This mobilization process unfortunately cuts a number of small invisible nerves
that supply the rectum. Probably because of the loss of these small nerves is that
most patients have fewer bowel movements after the surgery. In a proportion of patients
noticeable constipation (there may be several days or more between BM’s) may develop.
In order to prevent or offset this effect of the rectopexy, many surgeons will also
resect and remove a piece of sigmoid colon (the next part of the large bowel after
the rectum when heading from the anus to the mouth). This is called a sigmoid resection.
About 15 to 25 cm of colon is removed when a sigmoid resection is done. When a colon
resection is performed there is a possibility that an anastomotic leak or abdominal
abscess may develop (in 1-3 %). All of the through the abdomen surgical approaches
for rectal prolapse require general anesthesia.
The most common through the anus approach involves resecting (removing) the part
of the rectum that protrudes from the anus. The rectum is surgically detached from
the anus and the anal sphincter (which are preserved) and then is resected. The
two remaining ends of the large bowel (the anus and the remaining rectum) are then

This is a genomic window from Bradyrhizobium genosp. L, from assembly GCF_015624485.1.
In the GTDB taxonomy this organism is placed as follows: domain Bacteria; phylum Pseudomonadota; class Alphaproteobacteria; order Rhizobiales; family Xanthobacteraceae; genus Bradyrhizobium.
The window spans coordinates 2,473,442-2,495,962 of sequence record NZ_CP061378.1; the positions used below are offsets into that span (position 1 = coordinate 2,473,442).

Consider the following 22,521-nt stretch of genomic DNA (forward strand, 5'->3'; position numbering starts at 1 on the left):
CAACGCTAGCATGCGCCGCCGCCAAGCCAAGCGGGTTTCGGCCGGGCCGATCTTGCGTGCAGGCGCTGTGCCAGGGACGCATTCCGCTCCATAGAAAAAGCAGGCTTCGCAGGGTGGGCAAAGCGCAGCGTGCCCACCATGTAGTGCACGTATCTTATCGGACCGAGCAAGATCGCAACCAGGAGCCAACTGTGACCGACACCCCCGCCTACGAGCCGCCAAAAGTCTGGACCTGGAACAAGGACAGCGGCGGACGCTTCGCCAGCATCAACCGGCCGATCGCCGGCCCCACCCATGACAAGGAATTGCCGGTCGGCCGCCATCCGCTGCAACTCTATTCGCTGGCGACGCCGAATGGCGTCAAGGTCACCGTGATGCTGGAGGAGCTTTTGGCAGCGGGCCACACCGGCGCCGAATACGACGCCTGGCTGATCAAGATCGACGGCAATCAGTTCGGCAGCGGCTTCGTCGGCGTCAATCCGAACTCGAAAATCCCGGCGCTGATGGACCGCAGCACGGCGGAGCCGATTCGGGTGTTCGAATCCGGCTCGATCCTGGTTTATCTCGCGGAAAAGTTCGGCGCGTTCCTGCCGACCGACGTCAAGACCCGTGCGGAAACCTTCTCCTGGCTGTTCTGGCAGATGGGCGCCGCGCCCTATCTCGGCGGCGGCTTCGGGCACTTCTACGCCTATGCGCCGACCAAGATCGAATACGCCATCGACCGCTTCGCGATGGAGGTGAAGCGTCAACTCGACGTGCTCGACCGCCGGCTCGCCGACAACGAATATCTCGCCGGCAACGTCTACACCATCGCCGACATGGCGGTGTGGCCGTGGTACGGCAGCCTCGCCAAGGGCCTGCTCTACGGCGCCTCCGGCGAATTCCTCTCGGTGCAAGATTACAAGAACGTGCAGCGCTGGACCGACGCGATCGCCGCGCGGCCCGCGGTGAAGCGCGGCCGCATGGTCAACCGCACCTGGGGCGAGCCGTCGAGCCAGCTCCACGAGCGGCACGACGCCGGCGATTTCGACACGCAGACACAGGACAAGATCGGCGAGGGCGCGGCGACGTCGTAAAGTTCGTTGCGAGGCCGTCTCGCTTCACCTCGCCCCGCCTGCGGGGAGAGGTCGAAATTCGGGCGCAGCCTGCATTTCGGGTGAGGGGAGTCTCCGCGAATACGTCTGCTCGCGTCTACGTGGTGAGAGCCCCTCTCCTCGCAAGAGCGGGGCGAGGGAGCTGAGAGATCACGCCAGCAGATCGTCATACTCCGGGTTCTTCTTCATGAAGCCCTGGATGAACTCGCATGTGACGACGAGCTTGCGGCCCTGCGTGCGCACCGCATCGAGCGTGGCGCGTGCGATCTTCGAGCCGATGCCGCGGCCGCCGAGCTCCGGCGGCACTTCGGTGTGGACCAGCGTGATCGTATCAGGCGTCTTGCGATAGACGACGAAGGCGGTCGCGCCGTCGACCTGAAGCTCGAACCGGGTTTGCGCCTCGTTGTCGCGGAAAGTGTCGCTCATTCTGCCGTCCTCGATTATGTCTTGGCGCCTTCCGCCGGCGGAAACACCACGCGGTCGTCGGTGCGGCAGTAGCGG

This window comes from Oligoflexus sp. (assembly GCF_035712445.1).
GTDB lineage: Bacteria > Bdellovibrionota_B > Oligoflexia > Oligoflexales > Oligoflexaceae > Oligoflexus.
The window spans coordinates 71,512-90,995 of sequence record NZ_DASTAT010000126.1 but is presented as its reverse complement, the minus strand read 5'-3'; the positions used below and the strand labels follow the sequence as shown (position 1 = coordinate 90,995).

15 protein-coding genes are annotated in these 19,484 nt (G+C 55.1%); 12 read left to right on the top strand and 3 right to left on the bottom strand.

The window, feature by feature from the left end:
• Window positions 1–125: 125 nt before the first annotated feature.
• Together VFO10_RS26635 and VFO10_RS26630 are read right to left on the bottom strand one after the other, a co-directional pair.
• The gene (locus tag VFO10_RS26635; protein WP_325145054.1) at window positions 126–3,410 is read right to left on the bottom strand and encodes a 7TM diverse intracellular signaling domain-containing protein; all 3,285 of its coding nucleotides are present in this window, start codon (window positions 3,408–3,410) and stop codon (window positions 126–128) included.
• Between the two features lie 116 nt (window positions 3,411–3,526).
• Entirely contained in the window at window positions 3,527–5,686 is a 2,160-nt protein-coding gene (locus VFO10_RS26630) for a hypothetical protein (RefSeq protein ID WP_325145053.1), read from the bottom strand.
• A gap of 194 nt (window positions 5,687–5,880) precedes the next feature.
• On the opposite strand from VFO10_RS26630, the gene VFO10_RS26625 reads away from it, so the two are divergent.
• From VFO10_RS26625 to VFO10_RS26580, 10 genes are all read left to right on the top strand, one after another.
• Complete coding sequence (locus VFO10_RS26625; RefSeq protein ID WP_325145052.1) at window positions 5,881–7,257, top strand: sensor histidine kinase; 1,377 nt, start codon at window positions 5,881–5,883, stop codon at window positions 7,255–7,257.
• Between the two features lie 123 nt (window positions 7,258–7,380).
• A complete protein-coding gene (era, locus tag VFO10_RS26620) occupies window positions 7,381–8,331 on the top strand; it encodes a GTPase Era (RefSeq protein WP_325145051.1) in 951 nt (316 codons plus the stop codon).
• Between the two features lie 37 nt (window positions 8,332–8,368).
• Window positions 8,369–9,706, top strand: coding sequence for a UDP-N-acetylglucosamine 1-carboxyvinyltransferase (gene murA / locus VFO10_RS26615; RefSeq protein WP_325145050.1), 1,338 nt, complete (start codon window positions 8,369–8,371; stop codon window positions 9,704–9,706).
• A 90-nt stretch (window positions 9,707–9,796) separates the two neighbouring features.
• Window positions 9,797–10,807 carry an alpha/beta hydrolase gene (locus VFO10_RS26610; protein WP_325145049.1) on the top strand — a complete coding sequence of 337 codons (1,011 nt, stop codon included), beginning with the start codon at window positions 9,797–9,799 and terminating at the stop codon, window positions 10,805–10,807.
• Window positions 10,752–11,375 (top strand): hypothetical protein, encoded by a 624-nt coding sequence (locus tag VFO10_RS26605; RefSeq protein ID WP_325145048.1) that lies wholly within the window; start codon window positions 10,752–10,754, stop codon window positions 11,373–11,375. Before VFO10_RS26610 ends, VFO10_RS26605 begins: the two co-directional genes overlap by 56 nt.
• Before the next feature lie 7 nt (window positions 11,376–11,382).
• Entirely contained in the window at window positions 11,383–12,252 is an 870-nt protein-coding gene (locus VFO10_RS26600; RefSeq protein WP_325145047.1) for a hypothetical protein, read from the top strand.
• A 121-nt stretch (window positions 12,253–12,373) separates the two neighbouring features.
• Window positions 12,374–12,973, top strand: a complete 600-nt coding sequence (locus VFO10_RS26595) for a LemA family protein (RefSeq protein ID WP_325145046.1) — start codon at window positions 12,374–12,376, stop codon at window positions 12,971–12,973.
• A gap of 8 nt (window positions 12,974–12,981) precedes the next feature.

sewn together with absorbable sutures (that do not need to be removed). As mentioned,
the anal sphincter muscle is usually tightened with sutures (to, hopefully, improve
the anal sphincter strength) during this operation. This operation can be done under
a spinal anesthetic and does not require general anesthesia. Avoiding general anesthesia
is generally safer for patients who have cardiac, pulmonary, or other serious chronic
medical problems. Therefore, for older patients with multiple medical problems the
transanal approach is often advised or requested. Another advantage of this approach
is that there is little pain after surgery.
As mentioned, a good proportion of long standing rectal prolapse patients develop
anal sphincter muscle weakness which results in the symptoms of incontinence of
gas and/or stool. This is thought to occur because when rectal prolapse occurs it
stretches and can injure the pelvic nerves that supply the anal sphincter muscles.
Independent of stool control issues, the prolapsed rectum often leaks mucus, sometimes
blood tinged. Surgical repair of rectal prolapse restores sphincter strength in
50 to 70 percent of patients. Unfortunately, in 30 to 50 percent of patients the
sphincter weakness and stool control issues persist even after surgical repair.
Non-surgical treatments for anal muscle weakness include Kegel exercises, biofeedback
training (also to strengthen the anal muscles), and bulking of the stool (accidents
are less likely with formed or hard stool).
This is different than hemorrhoid prolapse where only the innermost 2 layers of
the rectum slide outside a short distance. In order for a rectal prolapse to form
the entire rectal wall must turn inside out and protrude from the anus.
Our family wishes to express our heartfelt appreciation for the kindness, excellent
care and wisdom our mother, Jean Broussard, received during her hospitalization.